2. Apparently, Smith & Wesson has become THE JUNK FIREARMS PRODUCER of this decade.
      Just bought a S&W 380 EZ Pistol 3 days ago. Loaded 8 rounds into a mag, and TRIED to fire them.
      3 fired OK. The next 5, failed to feed, failed to fire, failed to eject, and stove piped (jammed in the exit port) BOTH live & spend rounds. These were problems that S&W CLAIMED they FIXED several YEARS AGO. Went to their website, filed a complaint and asked for suggestion to fix. Haven’t heard back yet (2 weekend days). I have 3 S&W that are more then 40 years old, 1 pistol, 2 revolvers. NEVER HAD ANY PROBLEMS, UNTIL NOW. Damn Shame, an American Institution has gone to hell.

      1. I will not trust my life to any of the recent/current S&W pistols. They are too cheao to make a simple mill cut on the face of the barrel recoil lug to retain the recoil spring. As a result, the spring is free to move about and tie the gun up by either attaining too steep of an angle or sliding off of the recoil lug. Both of these conditions LOCK THE PISTOL UP! The pistol is then TOTALLY useless. Disassembly then becomes VERY difficult! It has happened on my S&W pistol in .40 S&W twice and ALMOST twice more in about a two year span. Also, they don’t bother to polish their feed ramps, which accumulate bullet jacket metal at an alarming rate (compared to Glocks and Springfields). There are quite a few other issues that I have with their products; one of the biggest is that they rattle when shaken and the slides can be rocked and twisted by hand. Not what they USED to make! It is for sale – any takers?

    3. Just checked the rim thickness on a Rem .22 long rifle shell, rim comes out to .04 thick, so the gauge has to be very close to that. Any less than .04 could result in a “slamfire” type situation. Possible full auto……. Hmmm,

    4. I don’t need the gauge. Just the thickness it needs to be.
      I have equipment to measure this more accurately than S&W!!!
      SO please just tell us what the number is supposed to be.
      I promise you will get the bolt back to repair.

    5. You’ll note if you read all the fine print, S&W is not offering a shipping label. Well, they might if you insist, but being this is a known safety issue involving their processes, they should announce in big bold lettering how to get a prepaid shipping label. Maybe I just missed it.

    6. Is this related to the incidents that caused the Appleseed group to disallow the use of the M&P 15-22 in Appleseed classes a couple of years back?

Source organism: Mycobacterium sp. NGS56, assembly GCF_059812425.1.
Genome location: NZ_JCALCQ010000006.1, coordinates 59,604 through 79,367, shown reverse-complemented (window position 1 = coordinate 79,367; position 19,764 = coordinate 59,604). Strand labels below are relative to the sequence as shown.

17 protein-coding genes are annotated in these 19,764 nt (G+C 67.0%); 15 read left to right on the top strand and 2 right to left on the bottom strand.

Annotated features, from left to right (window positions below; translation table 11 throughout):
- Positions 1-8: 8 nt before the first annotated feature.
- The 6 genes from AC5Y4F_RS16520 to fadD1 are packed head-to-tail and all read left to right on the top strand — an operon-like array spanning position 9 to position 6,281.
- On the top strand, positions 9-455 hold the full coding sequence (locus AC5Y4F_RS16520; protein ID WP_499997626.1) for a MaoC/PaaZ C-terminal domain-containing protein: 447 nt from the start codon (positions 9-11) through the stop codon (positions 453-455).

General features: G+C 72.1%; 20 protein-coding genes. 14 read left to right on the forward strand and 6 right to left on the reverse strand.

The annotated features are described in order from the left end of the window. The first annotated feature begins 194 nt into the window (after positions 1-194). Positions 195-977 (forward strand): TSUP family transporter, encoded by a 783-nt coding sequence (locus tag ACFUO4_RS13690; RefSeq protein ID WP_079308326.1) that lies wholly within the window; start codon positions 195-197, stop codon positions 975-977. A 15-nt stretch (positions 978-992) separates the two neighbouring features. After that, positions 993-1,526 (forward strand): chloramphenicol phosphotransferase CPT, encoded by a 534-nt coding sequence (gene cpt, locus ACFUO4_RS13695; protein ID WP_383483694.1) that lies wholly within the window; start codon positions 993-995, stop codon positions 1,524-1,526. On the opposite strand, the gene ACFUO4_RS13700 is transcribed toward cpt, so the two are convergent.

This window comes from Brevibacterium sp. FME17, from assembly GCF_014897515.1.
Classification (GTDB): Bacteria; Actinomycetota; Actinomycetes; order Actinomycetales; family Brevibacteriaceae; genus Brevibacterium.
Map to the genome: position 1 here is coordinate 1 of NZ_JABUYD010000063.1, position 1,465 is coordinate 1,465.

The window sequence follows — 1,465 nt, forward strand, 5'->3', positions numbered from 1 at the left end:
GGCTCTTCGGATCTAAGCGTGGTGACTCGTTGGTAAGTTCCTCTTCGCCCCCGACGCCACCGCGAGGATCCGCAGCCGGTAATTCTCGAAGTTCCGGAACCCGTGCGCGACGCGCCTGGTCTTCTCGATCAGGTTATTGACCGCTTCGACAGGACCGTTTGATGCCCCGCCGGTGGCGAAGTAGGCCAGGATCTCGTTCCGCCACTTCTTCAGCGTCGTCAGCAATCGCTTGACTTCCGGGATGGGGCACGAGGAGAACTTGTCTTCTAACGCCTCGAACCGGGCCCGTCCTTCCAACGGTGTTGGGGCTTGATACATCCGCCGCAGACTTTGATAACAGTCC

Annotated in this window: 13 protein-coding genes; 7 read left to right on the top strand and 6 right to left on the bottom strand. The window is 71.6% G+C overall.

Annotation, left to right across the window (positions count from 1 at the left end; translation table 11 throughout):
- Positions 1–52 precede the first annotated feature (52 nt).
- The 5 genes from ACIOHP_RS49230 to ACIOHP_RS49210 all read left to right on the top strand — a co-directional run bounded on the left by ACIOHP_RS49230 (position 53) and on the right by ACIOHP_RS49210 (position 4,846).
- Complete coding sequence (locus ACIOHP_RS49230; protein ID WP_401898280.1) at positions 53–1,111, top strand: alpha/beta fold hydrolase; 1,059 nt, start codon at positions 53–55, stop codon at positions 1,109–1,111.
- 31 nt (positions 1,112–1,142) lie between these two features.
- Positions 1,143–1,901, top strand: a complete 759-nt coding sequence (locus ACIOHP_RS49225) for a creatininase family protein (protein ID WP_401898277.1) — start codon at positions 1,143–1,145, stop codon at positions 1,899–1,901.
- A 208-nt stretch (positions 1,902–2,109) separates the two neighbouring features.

1. That was firing out of battery because of pins walking out I recall. I think this is a totally different problem with the bolt attempting to correctly go into battery but crushing the case rim causing a slam fire.

    7. Where do you get the depth gauge to check it? Or is there a actually measurement on top to bottom to verify you are at the correct depth?

        1. Having a firearm that malfunctions into full auto when you press the trigger while pointing down range IS KINDA FUN….I know, I have one that will do it due to a faulty sear, that allows the hammer to follow the bolt on the firing pin (no spring) so it slam fires until empty, or I release the trigger. I will not say what manufacturer or model it is, except that it is a .22 pistol and has been out of production for decades. It sits in my safe never to see the light of day again. I might sell it at a “gun buy-back” for the right amount of CASH ONLY, because it is just poorly designed and is not repairable. BTW…the first time it did that to me was at an indoor range. Not cool.
          Having one that fires WITHOUT pulling the trigger or with the safety on needs to be taken out of service and go back to the manufacturer to be made fully functioning free of charge.

        2. Dave in Fairfax, well their safety issue at least doesn’t make the firearm an NFA device, since the 1968 GCA was to prevent firearms from being “easily converted to full-auto”. Since this one doesn’t need to be converted, being occasionally full-auto, or would that be “burst-fire”, should meet with BATFE approval. 🙂